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The past decade has sent Metro Detroit musical instrument retailers reeling from the Great Recession and the rise of big-box chains, but some are regaining a grip on the market by tapping into the Internet and playing to niche markets.

For some, that means blending their brick-and-mortar operations with the kind of online platforms many competitors had previously used to undercut them. For others, it's just about maintaining the unique customer relationships they've had for years.

Either way, they face a drastically changed market. The city of Detroit, which gave birth to Motown, has no dedicated retail instrument stores, and independent stores have dwindled in the suburbs.

According to the National Association of Music Merchants, industry sales crashed from $7 billion in 2008 to $5.8 billion in 2009. Revenue has risen slowly since then, climbing to $6.8 billion last year — still a far cry from the pre-recession peak of $7.6 billion in 2005. Much of that mid-2000s momentum, though, belonged to chains like Guitar Center — currently the biggest music store in the nation, with 2013 sales of $2.2 billion.

Atam Bedikian, co-owner of A&R Music in Lincoln Park, said he quit carrying top-flight guitar brands like Gibson and Fender a decade ago due to chains consistently undercutting him.

"With Guitar Center and those big-box companies, most United States stores, I can't compete with their prices and their buying powers," Bedikian said. "I don't try."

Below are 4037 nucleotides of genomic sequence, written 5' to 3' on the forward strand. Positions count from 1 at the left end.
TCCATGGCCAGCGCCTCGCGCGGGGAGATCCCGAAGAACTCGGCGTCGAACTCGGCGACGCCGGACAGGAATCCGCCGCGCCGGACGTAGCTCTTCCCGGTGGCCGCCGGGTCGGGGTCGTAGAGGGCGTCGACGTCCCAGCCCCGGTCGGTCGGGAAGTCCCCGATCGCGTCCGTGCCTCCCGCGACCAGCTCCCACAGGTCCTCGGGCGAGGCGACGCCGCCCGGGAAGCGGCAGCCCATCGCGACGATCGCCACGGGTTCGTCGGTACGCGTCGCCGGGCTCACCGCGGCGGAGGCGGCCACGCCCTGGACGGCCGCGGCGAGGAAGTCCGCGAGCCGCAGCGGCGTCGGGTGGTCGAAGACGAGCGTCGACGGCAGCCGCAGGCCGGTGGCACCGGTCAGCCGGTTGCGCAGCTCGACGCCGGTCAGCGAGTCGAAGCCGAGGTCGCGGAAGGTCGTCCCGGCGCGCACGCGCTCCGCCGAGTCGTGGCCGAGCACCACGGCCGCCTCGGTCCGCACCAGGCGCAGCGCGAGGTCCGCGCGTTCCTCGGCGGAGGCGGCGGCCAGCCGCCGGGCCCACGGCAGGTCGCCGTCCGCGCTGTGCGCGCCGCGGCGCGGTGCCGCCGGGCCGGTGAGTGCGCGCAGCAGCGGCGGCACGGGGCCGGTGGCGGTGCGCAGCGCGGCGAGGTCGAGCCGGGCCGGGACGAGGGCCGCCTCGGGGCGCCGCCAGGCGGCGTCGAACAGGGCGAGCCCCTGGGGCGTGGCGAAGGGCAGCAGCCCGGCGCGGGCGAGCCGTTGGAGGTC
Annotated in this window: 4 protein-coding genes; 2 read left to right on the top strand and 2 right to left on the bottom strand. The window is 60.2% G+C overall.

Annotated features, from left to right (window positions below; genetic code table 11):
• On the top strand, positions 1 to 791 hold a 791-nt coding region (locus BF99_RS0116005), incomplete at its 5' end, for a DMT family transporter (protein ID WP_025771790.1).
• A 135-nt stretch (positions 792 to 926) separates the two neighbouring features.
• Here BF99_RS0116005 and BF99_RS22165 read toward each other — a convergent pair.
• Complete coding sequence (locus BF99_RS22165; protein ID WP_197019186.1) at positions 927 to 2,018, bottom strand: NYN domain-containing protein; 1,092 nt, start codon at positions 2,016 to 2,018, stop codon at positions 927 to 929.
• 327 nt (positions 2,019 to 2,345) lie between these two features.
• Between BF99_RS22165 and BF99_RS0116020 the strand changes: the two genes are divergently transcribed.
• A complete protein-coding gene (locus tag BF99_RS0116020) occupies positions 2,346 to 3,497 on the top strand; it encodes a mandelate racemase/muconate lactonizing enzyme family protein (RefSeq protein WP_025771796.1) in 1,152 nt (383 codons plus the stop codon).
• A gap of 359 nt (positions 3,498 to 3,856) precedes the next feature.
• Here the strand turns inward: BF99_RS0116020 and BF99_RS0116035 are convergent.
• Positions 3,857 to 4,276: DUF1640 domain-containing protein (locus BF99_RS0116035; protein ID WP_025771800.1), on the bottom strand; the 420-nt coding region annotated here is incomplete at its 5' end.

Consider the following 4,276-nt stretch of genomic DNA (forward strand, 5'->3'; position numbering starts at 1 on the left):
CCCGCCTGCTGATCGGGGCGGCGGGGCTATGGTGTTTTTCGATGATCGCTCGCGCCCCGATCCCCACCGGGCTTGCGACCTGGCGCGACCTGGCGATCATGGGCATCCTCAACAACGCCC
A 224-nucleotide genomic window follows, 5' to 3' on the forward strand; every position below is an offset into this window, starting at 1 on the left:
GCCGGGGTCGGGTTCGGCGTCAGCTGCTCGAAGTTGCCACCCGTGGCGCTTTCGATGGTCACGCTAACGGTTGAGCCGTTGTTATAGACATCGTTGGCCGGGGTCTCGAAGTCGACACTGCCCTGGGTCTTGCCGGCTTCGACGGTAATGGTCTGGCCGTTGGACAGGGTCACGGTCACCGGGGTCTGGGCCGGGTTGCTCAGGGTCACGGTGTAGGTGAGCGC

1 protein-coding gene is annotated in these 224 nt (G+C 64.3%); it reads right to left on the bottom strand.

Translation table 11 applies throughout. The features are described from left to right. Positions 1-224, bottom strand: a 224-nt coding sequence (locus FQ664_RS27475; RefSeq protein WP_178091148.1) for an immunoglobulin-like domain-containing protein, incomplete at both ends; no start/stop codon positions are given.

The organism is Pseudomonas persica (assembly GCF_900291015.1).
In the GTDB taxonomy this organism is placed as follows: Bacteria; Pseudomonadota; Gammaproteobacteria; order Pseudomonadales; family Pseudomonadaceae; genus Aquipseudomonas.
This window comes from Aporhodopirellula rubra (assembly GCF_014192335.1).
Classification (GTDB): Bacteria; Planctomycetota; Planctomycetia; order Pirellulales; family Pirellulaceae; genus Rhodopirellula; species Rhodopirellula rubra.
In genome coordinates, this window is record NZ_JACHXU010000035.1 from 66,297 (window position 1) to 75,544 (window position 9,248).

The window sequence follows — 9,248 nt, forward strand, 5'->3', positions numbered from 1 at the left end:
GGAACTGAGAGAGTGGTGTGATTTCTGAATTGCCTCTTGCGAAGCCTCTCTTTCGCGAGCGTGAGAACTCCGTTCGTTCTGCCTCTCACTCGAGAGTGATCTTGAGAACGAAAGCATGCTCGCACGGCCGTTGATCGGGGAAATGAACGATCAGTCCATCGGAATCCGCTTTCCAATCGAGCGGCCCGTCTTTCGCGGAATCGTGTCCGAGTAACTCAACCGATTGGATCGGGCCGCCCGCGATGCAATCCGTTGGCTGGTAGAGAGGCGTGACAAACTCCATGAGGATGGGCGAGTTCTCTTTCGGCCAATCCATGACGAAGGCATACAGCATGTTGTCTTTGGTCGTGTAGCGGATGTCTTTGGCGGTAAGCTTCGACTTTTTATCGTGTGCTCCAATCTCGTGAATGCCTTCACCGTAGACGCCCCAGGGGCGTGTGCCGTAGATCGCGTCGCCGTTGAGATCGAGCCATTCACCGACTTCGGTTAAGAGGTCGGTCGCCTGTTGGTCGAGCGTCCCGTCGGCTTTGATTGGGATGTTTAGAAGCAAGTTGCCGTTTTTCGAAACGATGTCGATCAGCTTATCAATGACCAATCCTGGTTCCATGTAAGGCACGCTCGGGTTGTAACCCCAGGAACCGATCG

The Internet has also affected independent storefronts. Online dealers often undercut brick-and-mortars on new instrument prices; eBay and Craigslist cut the middleman out of the used market entirely. Many independents have closed their doors as a result.

But some, like Huber Breese Music in Fraser, are hanging tough. Owner Paul Huber said his store has grossed a steady $3 million to $3.5 million over the past five years. He chalks that up to a number of factors that most chains don't, or can't, provide including instrument repairs, music lessons and personalized customer service.

"If you go head to head or if you talk to people that shop at both places, I don't think we'll have a problem beating the competition in service and reliability," Huber said. "Chain stores have a certain way of dealing with people and that's quite different from what we do."

In some cases, independents are hanging on by grabbing a piece of their new competitors' game.

"Some of the mom-and-pops now are much more technology- and Internet-oriented," said Dennis Tini, director of Wayne State University's music business program. "What they're doing is they're becoming a combination of a mom-and-pop and an Internet-based store."

Gordon Lupo, owner of Gordy's Music in Ferndale, started doing just that 10 years ago.

Lupo used to operate a busy storefront on Woodward in Ferndale, but he's now further east of the city's main drag. As brick-and-mortar business dried up, he focused his energies on selling vintage instruments on Craigslist and eBay. Without the Internet, he said, "I'd be gone like everybody else."